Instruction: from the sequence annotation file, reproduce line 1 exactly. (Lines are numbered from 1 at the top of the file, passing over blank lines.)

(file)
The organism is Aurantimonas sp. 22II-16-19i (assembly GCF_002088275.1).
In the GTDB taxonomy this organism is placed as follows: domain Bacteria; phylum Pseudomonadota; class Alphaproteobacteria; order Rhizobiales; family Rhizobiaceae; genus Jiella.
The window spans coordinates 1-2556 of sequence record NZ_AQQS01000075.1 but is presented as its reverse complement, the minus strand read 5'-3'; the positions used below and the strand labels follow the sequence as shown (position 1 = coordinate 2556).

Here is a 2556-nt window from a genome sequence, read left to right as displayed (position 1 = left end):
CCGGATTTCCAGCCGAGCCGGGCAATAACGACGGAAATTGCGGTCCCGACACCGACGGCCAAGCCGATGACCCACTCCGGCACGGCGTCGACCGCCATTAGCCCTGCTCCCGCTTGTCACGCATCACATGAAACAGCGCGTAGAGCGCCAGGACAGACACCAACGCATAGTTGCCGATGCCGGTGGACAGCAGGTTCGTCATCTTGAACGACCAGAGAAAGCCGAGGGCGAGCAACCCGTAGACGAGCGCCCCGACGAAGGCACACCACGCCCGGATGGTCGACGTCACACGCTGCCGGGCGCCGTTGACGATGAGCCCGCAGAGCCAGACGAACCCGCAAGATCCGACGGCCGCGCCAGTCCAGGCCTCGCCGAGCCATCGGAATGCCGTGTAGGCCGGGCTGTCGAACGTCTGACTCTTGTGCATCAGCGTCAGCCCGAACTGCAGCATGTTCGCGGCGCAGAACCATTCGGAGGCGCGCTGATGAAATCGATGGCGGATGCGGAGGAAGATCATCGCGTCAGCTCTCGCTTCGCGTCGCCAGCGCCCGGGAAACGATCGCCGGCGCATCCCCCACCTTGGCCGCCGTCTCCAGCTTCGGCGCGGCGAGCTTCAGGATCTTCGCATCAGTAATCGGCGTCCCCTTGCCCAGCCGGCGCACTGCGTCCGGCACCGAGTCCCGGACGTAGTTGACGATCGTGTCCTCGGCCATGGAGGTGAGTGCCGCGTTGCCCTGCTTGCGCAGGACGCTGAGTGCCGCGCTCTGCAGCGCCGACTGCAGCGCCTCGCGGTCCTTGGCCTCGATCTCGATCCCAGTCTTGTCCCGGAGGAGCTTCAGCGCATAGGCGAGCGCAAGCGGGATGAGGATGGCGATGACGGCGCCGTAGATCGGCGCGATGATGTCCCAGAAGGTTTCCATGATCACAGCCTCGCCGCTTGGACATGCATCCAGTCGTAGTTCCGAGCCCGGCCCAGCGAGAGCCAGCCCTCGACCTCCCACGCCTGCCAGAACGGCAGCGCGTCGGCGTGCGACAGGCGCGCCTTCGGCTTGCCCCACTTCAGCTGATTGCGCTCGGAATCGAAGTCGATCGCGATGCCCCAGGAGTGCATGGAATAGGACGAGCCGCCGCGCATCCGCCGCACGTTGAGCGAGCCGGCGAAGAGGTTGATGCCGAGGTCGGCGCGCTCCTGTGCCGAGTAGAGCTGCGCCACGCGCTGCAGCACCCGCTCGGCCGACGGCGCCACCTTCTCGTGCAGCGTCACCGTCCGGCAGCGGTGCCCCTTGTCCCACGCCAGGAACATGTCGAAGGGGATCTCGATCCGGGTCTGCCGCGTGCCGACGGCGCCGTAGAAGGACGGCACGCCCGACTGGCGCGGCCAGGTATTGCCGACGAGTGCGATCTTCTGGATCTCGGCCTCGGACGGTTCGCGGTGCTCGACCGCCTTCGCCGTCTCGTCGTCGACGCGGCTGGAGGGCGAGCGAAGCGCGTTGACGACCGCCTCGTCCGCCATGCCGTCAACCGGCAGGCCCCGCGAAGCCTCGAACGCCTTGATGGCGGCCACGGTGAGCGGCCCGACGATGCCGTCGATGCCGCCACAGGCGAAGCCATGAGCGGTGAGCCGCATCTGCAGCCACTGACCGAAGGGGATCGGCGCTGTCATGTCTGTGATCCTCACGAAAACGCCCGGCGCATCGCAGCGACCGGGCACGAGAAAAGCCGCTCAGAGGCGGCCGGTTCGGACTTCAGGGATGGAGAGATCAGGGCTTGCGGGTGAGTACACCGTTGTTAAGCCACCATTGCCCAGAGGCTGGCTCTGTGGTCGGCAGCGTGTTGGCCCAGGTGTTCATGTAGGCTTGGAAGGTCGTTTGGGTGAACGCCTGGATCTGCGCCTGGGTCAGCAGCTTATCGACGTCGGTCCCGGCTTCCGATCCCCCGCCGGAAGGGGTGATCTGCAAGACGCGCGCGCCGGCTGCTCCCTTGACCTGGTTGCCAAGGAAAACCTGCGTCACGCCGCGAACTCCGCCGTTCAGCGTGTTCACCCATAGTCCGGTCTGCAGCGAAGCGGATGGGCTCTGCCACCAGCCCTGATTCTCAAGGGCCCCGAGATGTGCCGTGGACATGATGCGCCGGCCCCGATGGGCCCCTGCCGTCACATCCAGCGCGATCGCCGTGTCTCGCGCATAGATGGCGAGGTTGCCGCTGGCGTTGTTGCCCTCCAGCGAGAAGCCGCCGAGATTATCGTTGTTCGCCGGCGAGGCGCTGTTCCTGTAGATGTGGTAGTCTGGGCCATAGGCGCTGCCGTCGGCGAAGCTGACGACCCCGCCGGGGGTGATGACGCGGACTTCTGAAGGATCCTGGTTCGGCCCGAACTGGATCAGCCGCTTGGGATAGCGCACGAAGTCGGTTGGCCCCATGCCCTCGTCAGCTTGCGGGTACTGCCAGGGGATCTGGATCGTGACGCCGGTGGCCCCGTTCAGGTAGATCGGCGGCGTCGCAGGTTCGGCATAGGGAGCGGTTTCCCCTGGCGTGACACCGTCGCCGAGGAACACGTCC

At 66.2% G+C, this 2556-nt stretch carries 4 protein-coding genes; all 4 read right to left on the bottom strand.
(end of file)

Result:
The organism is Aurantimonas sp. 22II-16-19i (assembly GCF_002088275.1).